APA: Waiting to find out about a life-changing thing is probably one of the most difficult experiences. Navigating this challenge, Caleb has a deep friendship with Dara and a budding romance with Estha. How was it working onset together and building these relationships together?

Tju: We began shooting in March 2020, which is also when we’re hit with the pandemic along with the rest of the world. And so, we, in parallel to this script, we’re kind of put into this period of waiting, unknown and uncertainty, which came with its anxieties and fears. It was just crazy that this was happening, especially in terms of the health conditions while we were filming this movie, which helped us relate to the script on a much deeper level. We also had to rely on one another. We would check in with each other during our six-month waiting period before we started shooting again. I also stayed at Troye’s house. I actually think that helped me a lot because I just felt like I understood him. We needed each other and it bonded us. I think it strengthened the relationship of our characters on screen.

Sivan: There was already the sense of this movie being made with a level of personal care that is very, very, very rare. Jared wrote the screenplay based on his own experience nine years ago, and it took ages to find a home for it. We really cared about the movie, and for us to go through this massive, traumatic experience together, it kind of made everything a bit more effortless when it came time to film, in a weird way. I was so grateful to have the film as a kind of safe place while everything else felt like it was completely falling apart. It was a really special experience that I think we’ve all been through together, and I think you can even feel that onscreen.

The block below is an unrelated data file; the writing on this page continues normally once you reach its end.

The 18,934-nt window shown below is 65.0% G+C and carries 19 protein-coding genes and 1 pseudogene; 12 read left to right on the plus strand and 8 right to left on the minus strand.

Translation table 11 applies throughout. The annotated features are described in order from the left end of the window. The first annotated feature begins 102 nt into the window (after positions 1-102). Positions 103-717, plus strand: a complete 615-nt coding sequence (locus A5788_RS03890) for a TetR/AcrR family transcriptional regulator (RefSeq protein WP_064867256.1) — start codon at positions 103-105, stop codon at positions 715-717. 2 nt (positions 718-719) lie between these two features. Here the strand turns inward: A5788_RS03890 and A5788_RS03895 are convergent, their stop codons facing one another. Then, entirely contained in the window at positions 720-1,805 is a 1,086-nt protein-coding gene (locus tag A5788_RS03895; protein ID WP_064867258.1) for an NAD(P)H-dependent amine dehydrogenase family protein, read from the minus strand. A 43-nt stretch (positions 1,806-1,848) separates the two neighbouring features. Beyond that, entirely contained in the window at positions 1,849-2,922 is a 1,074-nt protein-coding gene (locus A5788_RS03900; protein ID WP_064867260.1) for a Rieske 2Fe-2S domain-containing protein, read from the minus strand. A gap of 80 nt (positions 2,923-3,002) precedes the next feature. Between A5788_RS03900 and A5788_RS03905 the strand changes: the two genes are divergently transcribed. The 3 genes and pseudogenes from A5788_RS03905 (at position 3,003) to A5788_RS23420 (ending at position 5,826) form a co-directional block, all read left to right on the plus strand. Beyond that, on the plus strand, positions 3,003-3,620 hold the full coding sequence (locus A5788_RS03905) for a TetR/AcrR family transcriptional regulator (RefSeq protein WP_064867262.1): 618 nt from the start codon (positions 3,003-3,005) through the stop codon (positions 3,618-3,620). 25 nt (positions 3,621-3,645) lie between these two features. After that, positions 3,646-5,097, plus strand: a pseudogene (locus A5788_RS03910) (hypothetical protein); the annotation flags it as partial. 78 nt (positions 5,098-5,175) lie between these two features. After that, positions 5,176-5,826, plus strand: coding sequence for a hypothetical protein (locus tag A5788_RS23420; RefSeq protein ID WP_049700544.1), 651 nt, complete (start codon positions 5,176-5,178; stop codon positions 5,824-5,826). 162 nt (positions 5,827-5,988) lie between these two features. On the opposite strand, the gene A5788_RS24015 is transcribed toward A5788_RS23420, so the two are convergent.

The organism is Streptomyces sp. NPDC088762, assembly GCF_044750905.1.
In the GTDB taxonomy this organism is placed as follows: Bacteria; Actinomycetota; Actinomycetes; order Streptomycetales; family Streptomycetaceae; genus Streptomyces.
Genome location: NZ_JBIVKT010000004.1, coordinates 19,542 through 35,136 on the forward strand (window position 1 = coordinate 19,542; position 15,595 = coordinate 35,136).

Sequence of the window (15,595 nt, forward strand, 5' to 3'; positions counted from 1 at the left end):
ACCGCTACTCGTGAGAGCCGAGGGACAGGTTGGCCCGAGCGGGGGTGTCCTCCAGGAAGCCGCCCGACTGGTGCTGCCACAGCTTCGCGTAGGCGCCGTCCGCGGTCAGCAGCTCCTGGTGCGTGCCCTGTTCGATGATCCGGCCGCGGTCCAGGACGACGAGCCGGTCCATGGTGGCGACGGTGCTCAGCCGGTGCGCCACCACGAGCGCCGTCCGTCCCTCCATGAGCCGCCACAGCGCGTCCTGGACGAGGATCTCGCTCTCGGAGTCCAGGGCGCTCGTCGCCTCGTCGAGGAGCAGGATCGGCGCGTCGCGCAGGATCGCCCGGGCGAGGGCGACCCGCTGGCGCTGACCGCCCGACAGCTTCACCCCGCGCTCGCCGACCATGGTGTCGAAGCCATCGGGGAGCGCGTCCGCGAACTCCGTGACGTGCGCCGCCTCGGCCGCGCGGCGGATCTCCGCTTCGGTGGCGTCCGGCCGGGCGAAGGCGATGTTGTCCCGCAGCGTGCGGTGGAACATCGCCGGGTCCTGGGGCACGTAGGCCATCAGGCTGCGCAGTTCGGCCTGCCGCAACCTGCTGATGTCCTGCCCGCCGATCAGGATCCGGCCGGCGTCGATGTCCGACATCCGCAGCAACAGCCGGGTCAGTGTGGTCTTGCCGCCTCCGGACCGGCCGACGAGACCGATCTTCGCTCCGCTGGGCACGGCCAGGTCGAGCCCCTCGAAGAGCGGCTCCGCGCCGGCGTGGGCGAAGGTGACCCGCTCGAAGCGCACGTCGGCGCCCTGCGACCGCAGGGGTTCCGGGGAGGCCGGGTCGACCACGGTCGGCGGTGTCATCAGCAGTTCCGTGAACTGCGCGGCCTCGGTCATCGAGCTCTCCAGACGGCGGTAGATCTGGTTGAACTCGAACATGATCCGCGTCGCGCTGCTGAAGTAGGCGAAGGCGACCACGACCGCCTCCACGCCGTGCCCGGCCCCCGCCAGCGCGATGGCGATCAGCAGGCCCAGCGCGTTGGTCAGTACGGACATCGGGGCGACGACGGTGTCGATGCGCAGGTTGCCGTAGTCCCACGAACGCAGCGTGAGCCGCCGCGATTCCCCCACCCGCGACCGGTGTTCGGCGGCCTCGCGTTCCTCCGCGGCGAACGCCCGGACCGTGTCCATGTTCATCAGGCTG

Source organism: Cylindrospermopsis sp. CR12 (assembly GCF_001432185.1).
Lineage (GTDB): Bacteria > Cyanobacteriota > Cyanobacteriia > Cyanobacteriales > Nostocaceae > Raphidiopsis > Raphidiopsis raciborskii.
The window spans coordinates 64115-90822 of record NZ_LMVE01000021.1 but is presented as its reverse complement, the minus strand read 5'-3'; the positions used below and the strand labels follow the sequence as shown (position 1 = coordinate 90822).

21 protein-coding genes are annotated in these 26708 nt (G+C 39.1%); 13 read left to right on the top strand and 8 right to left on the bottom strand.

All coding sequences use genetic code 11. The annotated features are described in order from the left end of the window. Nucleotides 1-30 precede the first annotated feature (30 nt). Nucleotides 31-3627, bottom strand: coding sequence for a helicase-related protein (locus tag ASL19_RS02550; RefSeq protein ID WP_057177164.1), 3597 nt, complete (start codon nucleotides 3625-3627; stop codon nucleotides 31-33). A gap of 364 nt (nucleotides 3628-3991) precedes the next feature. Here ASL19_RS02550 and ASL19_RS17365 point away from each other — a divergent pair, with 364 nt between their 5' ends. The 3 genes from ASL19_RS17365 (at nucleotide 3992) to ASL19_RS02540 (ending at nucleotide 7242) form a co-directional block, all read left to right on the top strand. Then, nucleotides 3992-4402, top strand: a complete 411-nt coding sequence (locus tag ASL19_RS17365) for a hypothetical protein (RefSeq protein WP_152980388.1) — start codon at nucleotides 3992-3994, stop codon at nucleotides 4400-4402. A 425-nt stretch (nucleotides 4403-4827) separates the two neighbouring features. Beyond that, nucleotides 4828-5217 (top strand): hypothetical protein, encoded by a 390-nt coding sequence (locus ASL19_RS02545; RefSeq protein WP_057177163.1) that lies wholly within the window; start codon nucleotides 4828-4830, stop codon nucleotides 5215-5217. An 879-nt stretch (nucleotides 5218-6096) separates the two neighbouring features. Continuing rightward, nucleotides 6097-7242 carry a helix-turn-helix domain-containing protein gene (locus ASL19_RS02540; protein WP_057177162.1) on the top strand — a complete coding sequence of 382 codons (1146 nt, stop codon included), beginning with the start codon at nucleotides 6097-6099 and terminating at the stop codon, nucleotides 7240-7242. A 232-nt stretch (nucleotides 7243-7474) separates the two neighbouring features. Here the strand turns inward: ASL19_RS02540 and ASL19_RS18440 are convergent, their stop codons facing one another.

Kalra: As for Estha’s relationship with Caleb, they’re two different people in the same situation. In the same way, my real-life Britishness is starkly different from Troye’s Aussie/Americanness. I feel bad for saying this, but I wasn’t sure if he was doing an American accent because I almost thought his accent was already American. I feel like the Australian must have neutralized somewhere.